Usually, the features that may make a normal newborn look strange are temporary. In the eyes of the adoring parent, every infant looks like the perfect baby anyway.
Following an uncomplicated natural delivery, mothers should have the opportunity to hold their baby minutes after birth.
In most cases, infants seem to be in a state of quiet alertness during the first hour or so after delivery.
It’s a great time for the mother and her newborn to get acquainted and begin the bonding process. But do not despair if circumstances prevent you from meeting your infant right away.
You will have plenty of quality time together soon, and there’s no scientific evidence that the delay will affect the infant’s health, behavior, even the relationship with the mother over the long run.
During the first several weeks, you’ll notice that much of the time your baby tends to keep his or her fists clenched, elbows bent, hips and knees flexed, and arms and legs held close to the front of his or her body. This position is similar to the fetal position during the last months of pregnancy. Infants who are born prematurely may display several differences in their posture, appearance, activity, and behavior compared with full-term newborns.
You can also look at the reflexes or reactions to stimulations. Infants are born with a number of instinctual responses to stimuli, such as light or touch, known as primitive reflexes, which gradually disappear as the baby matures.
These reflexes include the sucking reflex, which triggers an infant to forcibly suck on any object put in the mouth. Grasp reflex, which causes an infant to tightly close the fingers when pressure is applied to the inside of the infant’s hand by a finger or other object.
Moro reflex, or startle response, which causes an infant to suddenly throw the arms out to the sides and then quickly bring them back toward the middle of the body whenever the infant has been startled by a loud noise, bright light, strong smell, sudden movement, or other stimuli.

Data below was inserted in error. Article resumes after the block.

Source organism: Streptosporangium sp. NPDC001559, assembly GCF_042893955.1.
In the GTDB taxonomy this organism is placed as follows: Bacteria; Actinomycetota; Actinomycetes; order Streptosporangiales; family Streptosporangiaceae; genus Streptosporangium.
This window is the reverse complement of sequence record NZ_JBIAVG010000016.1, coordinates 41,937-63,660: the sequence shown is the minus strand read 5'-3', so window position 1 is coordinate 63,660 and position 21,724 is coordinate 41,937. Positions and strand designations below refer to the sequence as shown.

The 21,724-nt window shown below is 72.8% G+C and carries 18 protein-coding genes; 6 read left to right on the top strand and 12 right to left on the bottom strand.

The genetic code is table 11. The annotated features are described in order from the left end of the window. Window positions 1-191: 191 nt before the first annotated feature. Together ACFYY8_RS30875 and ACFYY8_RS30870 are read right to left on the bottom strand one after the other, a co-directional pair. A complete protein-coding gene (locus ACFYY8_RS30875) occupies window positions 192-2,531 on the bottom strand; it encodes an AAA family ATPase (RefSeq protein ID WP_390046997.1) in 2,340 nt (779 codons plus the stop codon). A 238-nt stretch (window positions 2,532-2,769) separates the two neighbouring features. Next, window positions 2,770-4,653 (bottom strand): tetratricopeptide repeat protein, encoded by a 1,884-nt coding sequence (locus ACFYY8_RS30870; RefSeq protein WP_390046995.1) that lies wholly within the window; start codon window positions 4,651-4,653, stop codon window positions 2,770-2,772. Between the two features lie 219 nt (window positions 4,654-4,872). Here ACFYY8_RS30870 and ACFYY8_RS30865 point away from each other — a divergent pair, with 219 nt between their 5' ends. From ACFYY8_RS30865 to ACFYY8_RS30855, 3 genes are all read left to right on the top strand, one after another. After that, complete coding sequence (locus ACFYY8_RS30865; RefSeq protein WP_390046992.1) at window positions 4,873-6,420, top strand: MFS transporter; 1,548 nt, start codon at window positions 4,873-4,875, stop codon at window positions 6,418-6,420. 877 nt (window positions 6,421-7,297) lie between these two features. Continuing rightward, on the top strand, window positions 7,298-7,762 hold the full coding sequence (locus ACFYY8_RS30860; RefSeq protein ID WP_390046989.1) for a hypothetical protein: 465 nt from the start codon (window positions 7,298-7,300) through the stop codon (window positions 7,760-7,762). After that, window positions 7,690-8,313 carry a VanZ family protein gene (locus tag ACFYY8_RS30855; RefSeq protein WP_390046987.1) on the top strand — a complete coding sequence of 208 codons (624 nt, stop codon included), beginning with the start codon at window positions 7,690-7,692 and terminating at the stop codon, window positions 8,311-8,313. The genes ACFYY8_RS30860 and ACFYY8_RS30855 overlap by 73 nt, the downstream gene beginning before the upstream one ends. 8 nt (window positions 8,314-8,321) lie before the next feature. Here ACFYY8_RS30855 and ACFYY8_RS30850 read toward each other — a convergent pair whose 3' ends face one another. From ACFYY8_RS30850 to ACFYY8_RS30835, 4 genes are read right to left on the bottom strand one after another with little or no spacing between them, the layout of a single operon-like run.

Also, due to the immaturity of their developing nervous systems, young infants’ arms, legs, and chins may tremble or shake, particularly when they are crying or agitated.
In the first weeks, infants usually spend most of their time sleeping. This may be even more exaggerated during the first day or two of a newborn’s life whose mothers received certain types of pain medications or anesthesia during the labor or delivery.
Frequently, new parents become concerned about their newborn’s breathing pattern, particularly with the increased cases of occurrence of sudden infant death syndrome. Parents should understand that it’s normal for young infants to breathe somewhat irregularly.
Another important parameter to closely monitor is the sleeping and breathing patterns. When an infant is awake, his or her breathing rate may vary widely, sometimes exceeding 60 breaths per minute, particularly when the little one is excited or following a bout of crying.
The normal breathing rate for a newly born should always be below 60 breaths per minute that is always recorded by use of a stop watch and baby’s abdominal respiratory cycles.
Newborns will also commonly have periods during which they stop breathing for about 5 to 10 seconds and then start up again on their own. This is known as periodic breathing, which is more likely to occur during sleep and is considered very normal.
However, if the infant stops breathing for longer stretches of time, it’s considered an emergency and should contact a doctor or pediatrician immediately or go to the nearest clinic.
Although talking for babies cannot come until much later, the newborn will produce a symphony of noises especially high pitched squeaks in addition to the obligatory crying. Sneezing and hiccups also occur very frequently and do not indicate infection, allergies, and digestive problems in newborns.
The author is a doctor working at Rwamagana District Hospital, Eastern Province.